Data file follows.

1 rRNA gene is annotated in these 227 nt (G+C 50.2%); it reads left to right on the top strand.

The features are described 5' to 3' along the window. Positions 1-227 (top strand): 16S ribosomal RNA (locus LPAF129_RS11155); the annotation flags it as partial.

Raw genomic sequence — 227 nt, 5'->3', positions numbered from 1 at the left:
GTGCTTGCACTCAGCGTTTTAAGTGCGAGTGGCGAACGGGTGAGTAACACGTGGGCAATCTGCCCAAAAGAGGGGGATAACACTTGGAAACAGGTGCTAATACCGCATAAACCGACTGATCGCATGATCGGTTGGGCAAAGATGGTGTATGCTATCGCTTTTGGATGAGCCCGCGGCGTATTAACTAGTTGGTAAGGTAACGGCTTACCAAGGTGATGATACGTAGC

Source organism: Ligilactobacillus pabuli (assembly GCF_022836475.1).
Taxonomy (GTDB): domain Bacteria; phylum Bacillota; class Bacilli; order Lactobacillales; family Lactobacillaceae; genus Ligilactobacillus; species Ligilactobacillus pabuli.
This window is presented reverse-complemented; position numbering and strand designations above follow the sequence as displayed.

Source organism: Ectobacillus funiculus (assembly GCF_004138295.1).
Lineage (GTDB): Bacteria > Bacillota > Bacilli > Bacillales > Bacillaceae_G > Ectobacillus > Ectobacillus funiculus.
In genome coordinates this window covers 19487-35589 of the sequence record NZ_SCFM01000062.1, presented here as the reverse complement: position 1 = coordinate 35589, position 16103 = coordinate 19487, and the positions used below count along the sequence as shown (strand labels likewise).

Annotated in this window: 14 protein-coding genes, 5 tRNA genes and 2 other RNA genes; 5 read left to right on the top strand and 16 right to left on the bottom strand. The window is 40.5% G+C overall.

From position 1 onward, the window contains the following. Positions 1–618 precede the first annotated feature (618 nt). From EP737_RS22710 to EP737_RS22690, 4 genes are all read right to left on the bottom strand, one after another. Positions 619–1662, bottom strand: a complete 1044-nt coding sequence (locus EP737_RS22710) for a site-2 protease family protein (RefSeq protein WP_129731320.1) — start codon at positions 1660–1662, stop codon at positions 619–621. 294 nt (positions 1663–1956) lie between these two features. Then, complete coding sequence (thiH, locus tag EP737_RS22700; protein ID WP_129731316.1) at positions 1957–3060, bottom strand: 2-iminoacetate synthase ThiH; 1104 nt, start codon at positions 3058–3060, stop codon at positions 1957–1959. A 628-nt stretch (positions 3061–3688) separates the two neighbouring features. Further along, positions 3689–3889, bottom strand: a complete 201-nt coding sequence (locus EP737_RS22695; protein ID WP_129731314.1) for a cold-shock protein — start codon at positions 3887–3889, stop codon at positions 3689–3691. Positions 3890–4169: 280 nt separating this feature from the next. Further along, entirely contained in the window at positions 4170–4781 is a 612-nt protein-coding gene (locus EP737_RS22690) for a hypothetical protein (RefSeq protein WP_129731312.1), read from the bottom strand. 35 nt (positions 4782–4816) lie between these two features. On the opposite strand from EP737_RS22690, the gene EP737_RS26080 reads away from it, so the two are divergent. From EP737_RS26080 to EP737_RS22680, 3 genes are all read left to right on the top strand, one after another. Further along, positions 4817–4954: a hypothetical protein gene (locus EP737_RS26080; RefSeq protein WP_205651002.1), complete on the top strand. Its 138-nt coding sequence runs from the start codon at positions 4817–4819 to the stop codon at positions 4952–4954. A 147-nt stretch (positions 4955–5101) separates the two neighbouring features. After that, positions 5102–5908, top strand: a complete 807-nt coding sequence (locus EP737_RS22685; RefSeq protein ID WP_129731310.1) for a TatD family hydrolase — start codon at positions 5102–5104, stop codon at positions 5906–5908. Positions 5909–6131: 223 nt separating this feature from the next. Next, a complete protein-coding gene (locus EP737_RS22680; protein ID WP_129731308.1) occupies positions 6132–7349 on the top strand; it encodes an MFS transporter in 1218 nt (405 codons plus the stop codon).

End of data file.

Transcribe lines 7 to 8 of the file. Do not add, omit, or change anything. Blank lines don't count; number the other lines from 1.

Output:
This window is presented reverse-complemented; position numbering and strand designations above follow the sequence as displayed.

Source organism: Ectobacillus funiculus (assembly GCF_004138295.1).